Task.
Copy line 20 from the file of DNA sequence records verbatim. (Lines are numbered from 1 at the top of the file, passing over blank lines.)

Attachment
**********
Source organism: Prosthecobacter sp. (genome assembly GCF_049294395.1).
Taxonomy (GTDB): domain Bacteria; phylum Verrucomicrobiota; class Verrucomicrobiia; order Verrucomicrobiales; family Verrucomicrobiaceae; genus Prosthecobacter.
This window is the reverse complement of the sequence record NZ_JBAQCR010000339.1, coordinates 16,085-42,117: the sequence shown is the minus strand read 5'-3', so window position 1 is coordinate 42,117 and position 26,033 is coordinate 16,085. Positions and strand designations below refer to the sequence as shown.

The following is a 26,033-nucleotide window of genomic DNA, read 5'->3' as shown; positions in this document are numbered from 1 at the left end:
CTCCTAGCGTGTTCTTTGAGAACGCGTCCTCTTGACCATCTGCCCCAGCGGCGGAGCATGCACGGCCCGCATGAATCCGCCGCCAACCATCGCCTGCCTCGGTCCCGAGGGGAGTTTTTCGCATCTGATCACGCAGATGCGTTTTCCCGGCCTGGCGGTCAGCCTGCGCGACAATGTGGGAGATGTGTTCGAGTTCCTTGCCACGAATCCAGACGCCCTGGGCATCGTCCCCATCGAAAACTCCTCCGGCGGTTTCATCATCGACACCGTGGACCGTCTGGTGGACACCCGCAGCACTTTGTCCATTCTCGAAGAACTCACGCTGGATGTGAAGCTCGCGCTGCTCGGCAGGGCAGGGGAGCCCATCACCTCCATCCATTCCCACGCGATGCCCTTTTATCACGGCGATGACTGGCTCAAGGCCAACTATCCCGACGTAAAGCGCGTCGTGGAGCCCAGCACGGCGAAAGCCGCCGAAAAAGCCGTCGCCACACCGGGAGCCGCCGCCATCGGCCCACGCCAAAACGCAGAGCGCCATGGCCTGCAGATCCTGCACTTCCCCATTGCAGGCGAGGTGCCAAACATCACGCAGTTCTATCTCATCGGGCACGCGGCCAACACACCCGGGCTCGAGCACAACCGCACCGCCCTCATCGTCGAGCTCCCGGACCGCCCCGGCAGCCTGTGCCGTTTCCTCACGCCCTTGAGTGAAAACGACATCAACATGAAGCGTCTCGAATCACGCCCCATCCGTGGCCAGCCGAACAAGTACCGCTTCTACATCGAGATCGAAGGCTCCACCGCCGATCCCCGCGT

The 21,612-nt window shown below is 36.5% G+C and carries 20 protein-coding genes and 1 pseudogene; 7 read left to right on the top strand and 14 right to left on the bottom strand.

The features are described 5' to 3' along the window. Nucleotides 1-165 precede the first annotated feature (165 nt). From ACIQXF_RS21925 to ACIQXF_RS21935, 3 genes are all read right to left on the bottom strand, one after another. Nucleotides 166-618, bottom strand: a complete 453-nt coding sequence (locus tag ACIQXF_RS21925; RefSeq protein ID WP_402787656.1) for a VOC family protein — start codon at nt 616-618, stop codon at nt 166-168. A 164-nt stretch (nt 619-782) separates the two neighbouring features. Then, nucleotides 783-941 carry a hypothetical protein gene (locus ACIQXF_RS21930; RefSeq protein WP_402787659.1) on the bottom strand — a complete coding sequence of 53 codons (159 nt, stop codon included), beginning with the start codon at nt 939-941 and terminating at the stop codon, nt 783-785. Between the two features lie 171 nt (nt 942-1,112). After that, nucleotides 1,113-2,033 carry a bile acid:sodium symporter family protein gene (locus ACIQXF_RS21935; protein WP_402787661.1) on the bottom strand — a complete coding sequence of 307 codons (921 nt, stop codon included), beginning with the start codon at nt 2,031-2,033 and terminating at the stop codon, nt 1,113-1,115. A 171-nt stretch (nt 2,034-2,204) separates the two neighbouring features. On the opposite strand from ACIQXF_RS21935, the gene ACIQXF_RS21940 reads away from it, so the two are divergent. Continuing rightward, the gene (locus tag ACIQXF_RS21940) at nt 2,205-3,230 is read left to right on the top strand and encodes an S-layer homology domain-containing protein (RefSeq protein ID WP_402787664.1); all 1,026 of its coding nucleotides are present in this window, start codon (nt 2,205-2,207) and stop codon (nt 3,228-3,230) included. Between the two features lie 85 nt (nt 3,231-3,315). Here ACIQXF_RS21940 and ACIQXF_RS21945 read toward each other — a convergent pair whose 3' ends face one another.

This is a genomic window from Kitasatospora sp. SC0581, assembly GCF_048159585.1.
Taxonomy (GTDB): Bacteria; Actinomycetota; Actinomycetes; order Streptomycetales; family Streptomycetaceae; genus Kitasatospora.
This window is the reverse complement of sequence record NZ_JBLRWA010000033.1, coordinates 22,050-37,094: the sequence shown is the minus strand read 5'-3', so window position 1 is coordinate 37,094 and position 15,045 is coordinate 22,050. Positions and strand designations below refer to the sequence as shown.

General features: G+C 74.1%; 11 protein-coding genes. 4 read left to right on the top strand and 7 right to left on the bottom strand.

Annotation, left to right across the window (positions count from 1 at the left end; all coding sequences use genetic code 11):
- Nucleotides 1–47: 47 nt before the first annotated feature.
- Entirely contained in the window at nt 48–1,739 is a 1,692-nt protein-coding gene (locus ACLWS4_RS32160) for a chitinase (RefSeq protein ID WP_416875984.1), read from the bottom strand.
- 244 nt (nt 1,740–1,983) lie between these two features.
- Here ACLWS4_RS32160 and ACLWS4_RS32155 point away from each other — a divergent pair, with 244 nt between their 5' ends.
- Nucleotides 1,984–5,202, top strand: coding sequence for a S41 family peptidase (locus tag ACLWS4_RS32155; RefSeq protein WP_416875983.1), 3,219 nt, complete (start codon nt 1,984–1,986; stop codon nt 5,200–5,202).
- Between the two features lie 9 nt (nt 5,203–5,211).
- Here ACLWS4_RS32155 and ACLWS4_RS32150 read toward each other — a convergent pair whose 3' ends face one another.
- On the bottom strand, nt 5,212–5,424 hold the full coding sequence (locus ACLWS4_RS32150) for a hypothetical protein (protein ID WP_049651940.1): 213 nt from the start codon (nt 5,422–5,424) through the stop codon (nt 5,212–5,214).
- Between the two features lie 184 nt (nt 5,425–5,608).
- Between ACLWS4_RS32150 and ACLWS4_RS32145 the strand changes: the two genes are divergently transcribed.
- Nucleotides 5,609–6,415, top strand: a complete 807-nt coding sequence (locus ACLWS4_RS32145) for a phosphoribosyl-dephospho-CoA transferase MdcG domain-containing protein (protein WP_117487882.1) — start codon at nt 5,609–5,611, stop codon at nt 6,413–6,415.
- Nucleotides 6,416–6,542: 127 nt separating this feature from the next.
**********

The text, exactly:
- On the bottom strand, nt 5,212–5,424 hold the full coding sequence (locus ACLWS4_RS32150) for a hypothetical protein (protein ID WP_049651940.1): 213 nt from the start codon (nt 5,422–5,424) through the stop codon (nt 5,212–5,214).